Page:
Sebastian Payne

Another poll suggests Labour wipeout in Scotland

Another poll suggests Labour wipeout in Scotland
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Will the SNP eviscerate Scottish Labour? A new poll from the Guardian/ICM today suggests once again that the SNP is on course to do very well in the upcoming general election — and is currently on course to take 29 seats from Labour. As with Lord Ashcroft’s polling earlier this month, the numbers suggest that the swing from Labour to the SNP shows no signs of ebbing away. The SNP is currently on 43 per cent, the same as the last ICM poll in December, while Labour are 16 points behind on 27 per cent. The Scottish Tories are up one point to 14 per cent while the Lib Dems are languishing on six per cent.

Interestingly, the Guardian’s analysis of the poll notes that if this swing were uniform across Scotland, the SNP would take 43 of Scotland’s 59 seats. Labour would be left with just 12 seats in Scotland, making any kind of minority or majority Labour government pretty much impossible. The Tories would retain their single MP David Mundell while the Liberal Democrats would lose eight of their seats — including Inverness, Nairn, Badenoch & Strathspey, represented by Danny Alexander. But things could be worse for Labour than those figures suggest: the swing to the SNP is strongest in ‘Labour heartlands’ and weaker in marginal seats – so the SNP are winning support where they need it to win, suggesting that they could take 53 of Scotland's 59 seats.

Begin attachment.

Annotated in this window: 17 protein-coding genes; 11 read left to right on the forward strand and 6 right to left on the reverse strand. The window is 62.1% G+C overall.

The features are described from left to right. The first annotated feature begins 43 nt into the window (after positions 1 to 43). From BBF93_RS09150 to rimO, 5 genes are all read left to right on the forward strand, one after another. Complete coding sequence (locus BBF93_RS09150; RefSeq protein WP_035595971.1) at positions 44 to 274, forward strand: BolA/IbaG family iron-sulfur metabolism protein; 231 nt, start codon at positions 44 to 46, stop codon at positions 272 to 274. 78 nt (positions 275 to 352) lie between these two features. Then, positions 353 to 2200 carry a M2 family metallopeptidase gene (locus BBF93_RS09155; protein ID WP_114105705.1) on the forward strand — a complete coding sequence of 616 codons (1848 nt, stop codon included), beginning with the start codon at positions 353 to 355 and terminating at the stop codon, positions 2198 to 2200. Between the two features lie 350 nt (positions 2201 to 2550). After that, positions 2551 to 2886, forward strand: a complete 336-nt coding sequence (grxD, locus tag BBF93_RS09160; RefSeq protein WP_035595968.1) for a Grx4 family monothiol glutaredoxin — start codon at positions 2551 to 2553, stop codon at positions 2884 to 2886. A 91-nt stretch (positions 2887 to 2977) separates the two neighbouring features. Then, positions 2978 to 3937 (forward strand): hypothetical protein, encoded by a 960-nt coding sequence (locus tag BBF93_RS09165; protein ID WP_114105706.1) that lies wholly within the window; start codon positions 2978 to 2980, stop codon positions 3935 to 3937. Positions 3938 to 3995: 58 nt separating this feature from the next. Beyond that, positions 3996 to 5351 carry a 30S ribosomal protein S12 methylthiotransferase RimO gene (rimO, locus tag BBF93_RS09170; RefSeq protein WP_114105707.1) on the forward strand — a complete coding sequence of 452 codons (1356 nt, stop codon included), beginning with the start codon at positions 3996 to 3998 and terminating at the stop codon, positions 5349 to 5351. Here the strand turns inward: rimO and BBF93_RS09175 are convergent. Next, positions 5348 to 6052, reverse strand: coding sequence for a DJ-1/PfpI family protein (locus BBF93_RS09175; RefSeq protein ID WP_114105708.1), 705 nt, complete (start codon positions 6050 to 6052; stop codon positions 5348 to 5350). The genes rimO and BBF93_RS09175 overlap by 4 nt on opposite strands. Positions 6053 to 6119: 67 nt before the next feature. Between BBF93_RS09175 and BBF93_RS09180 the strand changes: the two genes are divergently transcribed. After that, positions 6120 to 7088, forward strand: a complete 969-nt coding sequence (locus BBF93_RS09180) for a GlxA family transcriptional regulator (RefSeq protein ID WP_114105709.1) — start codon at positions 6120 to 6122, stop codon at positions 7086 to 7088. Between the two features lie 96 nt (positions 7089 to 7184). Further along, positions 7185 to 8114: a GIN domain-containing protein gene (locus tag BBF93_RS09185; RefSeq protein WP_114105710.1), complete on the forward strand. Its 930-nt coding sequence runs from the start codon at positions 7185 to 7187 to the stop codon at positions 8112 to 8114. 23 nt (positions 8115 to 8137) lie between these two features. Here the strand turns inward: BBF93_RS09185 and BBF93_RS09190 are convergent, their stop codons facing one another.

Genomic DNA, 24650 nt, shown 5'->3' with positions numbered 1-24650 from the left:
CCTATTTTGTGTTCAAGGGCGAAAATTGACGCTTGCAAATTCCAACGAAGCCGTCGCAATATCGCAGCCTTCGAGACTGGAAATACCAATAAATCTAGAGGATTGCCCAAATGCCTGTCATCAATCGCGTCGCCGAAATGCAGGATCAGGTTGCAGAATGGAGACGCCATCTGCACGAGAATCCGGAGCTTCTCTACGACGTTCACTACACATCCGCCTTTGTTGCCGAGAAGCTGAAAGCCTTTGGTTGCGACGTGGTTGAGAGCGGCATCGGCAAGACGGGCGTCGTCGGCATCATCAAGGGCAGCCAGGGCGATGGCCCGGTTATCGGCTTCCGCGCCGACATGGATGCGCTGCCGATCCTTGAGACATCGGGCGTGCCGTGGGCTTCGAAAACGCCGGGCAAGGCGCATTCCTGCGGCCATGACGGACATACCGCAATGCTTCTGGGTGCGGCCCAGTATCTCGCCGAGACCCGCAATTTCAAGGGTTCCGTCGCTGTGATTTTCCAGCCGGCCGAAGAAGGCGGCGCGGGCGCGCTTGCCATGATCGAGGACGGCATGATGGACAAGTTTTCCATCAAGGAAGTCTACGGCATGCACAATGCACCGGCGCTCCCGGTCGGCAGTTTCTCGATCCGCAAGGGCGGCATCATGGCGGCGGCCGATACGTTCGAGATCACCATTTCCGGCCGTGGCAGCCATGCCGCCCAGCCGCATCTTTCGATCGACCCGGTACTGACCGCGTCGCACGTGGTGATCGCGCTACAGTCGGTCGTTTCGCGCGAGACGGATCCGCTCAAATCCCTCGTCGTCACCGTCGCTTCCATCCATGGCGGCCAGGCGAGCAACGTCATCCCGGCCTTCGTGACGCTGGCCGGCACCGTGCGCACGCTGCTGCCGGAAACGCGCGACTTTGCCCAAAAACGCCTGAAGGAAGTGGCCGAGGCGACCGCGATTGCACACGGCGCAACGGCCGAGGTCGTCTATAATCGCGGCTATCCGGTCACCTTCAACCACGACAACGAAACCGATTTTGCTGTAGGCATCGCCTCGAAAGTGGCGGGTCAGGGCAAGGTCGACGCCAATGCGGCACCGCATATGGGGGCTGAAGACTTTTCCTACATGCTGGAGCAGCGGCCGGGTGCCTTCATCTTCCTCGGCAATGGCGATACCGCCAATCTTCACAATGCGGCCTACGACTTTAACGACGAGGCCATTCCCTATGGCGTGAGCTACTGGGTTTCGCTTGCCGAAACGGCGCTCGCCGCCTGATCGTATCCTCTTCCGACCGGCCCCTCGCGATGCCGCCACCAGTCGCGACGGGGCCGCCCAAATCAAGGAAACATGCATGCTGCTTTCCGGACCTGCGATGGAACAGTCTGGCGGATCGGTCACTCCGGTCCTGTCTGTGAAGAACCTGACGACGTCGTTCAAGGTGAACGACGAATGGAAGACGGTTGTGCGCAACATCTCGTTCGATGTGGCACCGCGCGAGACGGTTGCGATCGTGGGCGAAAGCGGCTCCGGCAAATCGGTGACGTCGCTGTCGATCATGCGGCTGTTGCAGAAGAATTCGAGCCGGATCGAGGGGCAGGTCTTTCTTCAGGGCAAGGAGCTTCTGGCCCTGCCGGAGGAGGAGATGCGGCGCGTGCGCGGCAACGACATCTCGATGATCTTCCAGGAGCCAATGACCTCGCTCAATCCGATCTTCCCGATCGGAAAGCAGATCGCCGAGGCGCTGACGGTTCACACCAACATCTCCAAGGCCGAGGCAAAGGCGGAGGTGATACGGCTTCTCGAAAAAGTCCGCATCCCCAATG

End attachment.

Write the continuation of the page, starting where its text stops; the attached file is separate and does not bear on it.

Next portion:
Many pundits expected the SNP leads after the referendum to fall away but there is still no sign of any movement back towards Scottish Labour. This poll has given the SNP another opportunity to gloat. The party’s Westminster leader Angus Robertson said in a statement this morning:

‘Labour are continuing to pay the price for working hand in glove with the Tories during the referendum, and lining up with them at Westminster to vote for more cuts.’

Robertson is right: there is now little doubt that the Scottish electorate will give Labour a good kicking on May 7. The question is just how hard it will be. Ed Miliband and Jim Murphy’s efforts to stem the nationalist's support have had little or no success —leaving Labour devoting much of its airtime to insisting it will not be propped up by the SNP. In reality, it is hard to see how else Miliband could make in into No.10.